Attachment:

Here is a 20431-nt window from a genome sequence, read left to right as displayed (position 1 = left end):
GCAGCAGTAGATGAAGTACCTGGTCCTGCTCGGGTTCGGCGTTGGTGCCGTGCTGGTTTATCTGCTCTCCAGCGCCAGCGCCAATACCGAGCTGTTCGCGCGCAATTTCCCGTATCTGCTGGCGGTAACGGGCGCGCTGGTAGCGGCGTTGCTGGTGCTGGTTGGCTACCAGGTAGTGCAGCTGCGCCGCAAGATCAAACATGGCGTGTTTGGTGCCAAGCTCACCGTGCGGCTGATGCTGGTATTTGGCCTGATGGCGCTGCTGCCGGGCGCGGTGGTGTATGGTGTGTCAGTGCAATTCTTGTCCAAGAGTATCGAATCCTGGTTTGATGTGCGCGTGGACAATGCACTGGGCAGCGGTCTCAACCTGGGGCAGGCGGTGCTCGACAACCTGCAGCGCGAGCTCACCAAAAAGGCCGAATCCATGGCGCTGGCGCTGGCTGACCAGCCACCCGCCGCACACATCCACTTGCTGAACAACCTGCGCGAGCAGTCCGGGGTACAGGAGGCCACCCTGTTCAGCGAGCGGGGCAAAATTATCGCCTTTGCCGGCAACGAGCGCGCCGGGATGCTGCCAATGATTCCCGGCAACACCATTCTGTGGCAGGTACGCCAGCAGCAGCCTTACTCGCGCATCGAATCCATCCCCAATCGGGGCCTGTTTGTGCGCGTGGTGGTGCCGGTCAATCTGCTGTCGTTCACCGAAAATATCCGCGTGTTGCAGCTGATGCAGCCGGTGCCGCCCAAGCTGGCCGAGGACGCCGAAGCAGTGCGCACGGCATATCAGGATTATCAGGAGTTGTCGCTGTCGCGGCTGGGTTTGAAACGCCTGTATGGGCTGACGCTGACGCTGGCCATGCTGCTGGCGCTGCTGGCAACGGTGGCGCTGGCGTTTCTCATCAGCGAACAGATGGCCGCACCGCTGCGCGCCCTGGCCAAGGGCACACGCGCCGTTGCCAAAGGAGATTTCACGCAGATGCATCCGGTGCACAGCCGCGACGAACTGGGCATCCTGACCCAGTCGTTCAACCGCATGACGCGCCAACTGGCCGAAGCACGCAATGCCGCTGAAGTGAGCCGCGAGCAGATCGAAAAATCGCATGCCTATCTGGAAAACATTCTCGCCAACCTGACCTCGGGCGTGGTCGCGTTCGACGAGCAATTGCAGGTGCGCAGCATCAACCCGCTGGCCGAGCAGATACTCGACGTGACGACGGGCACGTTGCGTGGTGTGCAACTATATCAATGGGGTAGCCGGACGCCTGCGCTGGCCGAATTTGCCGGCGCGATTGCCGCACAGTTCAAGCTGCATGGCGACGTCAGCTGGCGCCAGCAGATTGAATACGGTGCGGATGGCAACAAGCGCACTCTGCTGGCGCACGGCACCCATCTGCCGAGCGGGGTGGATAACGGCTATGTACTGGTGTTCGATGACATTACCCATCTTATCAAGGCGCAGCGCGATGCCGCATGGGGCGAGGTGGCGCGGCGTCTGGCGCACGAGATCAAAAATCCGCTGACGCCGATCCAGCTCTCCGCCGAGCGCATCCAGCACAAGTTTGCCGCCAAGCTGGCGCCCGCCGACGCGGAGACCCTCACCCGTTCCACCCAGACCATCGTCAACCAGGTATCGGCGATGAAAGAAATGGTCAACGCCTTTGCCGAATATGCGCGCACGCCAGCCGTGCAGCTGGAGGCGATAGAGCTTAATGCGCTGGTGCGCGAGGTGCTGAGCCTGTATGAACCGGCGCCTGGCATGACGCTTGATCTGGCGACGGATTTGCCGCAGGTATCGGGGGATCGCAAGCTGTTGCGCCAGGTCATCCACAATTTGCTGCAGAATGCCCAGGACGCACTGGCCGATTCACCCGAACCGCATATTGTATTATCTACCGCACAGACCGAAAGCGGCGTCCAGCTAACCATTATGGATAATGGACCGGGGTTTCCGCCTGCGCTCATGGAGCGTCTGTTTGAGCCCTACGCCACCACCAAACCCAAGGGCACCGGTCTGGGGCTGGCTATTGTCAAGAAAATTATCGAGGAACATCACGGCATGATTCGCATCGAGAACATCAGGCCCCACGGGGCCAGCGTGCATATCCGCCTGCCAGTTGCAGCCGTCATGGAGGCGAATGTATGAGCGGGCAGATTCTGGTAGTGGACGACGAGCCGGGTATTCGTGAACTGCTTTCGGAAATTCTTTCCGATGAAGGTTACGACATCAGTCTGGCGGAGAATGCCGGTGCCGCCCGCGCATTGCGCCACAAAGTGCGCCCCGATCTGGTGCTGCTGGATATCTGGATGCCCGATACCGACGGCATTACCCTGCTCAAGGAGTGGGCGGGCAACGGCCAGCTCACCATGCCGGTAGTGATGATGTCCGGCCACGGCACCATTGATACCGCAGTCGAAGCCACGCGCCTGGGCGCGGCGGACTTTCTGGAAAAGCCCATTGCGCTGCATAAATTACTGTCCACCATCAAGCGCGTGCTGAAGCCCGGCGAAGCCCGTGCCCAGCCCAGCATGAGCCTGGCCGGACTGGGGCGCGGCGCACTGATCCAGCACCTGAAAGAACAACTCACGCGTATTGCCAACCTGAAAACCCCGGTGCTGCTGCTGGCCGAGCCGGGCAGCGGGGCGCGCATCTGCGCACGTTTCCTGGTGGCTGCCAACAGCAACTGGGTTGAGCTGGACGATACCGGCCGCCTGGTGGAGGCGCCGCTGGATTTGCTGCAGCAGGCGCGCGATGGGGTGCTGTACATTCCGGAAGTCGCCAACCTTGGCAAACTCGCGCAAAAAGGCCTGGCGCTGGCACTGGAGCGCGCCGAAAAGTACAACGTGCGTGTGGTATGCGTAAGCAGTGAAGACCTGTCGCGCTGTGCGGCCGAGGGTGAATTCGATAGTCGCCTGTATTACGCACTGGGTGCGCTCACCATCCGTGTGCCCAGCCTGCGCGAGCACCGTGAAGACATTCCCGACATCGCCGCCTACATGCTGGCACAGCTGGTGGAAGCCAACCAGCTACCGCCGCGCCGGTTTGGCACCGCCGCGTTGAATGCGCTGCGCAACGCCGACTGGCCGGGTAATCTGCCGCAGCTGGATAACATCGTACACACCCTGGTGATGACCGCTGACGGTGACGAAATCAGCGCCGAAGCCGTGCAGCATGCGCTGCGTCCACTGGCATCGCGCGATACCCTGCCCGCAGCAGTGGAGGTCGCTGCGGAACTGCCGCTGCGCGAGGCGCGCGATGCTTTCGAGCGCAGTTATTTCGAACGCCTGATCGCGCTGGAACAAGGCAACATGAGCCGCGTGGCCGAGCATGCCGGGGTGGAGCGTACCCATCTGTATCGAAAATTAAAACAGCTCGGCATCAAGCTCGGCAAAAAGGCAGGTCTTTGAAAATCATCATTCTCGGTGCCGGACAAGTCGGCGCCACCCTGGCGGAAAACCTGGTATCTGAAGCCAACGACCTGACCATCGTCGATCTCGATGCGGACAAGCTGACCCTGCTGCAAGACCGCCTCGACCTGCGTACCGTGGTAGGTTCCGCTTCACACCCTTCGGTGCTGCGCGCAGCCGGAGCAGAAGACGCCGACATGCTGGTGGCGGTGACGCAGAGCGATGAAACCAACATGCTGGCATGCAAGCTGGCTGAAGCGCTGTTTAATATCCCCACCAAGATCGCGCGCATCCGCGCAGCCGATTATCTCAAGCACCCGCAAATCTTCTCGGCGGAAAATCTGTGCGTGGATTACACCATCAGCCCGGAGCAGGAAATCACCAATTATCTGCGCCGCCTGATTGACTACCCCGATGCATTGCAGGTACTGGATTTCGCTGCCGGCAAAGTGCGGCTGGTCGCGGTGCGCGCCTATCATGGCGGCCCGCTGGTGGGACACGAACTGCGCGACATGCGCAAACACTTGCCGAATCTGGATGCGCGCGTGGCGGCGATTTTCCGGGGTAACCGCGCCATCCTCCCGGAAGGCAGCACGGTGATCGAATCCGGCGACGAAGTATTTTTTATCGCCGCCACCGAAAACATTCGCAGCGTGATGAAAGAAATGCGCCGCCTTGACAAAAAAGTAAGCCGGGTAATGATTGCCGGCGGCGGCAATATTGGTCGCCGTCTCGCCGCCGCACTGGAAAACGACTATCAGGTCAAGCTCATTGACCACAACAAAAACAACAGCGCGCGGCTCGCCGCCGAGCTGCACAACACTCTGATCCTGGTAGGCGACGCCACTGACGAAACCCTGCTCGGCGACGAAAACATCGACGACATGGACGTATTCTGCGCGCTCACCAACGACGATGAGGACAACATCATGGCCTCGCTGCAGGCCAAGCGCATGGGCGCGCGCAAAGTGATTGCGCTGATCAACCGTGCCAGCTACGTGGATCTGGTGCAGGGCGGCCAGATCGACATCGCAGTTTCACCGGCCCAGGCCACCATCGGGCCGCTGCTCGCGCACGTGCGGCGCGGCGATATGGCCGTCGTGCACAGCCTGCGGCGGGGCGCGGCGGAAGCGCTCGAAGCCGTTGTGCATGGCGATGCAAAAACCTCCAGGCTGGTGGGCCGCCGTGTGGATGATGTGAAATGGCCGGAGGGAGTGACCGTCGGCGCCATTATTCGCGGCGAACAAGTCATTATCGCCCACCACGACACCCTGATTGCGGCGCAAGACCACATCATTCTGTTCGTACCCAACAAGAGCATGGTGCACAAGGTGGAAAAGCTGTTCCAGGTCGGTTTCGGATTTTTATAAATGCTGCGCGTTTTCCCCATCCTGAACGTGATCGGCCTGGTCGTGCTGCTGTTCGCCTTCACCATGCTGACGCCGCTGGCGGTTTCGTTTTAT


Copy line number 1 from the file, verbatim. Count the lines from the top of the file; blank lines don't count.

Here is a 20431-nt window from a genome sequence, read left to right as displayed (position 1 = left end):